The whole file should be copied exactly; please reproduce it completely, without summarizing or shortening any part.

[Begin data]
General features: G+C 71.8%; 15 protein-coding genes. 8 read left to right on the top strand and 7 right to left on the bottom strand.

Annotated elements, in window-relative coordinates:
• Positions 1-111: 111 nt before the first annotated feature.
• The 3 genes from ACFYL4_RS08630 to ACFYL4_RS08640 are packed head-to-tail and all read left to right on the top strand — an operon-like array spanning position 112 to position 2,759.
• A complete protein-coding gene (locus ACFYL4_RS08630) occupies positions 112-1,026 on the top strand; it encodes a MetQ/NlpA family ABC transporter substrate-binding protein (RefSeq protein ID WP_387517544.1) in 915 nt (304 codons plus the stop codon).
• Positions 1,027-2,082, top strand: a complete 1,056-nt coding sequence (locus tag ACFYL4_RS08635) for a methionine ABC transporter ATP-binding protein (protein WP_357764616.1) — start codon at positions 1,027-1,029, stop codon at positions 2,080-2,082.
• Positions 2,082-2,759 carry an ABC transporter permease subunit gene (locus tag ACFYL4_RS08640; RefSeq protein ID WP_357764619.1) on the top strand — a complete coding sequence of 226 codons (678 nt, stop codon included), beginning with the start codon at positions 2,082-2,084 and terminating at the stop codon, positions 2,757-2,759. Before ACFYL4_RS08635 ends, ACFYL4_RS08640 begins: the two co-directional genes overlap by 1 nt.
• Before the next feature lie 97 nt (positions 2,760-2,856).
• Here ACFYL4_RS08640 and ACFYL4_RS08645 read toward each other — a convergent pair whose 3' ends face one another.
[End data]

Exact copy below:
General features: G+C 71.8%; 15 protein-coding genes. 8 read left to right on the top strand and 7 right to left on the bottom strand.

Annotated elements, in window-relative coordinates:
• Positions 1-111: 111 nt before the first annotated feature.
• The 3 genes from ACFYL4_RS08630 to ACFYL4_RS08640 are packed head-to-tail and all read left to right on the top strand — an operon-like array spanning position 112 to position 2,759.
• A complete protein-coding gene (locus ACFYL4_RS08630) occupies positions 112-1,026 on the top strand; it encodes a MetQ/NlpA family ABC transporter substrate-binding protein (RefSeq protein ID WP_387517544.1) in 915 nt (304 codons plus the stop codon).
• Positions 1,027-2,082, top strand: a complete 1,056-nt coding sequence (locus tag ACFYL4_RS08635) for a methionine ABC transporter ATP-binding protein (protein WP_357764616.1) — start codon at positions 1,027-1,029, stop codon at positions 2,080-2,082.
• Positions 2,082-2,759 carry an ABC transporter permease subunit gene (locus tag ACFYL4_RS08640; RefSeq protein ID WP_357764619.1) on the top strand — a complete coding sequence of 226 codons (678 nt, stop codon included), beginning with the start codon at positions 2,082-2,084 and terminating at the stop codon, positions 2,757-2,759. Before ACFYL4_RS08635 ends, ACFYL4_RS08640 begins: the two co-directional genes overlap by 1 nt.
• Before the next feature lie 97 nt (positions 2,760-2,856).
• Here ACFYL4_RS08640 and ACFYL4_RS08645 read toward each other — a convergent pair whose 3' ends face one another.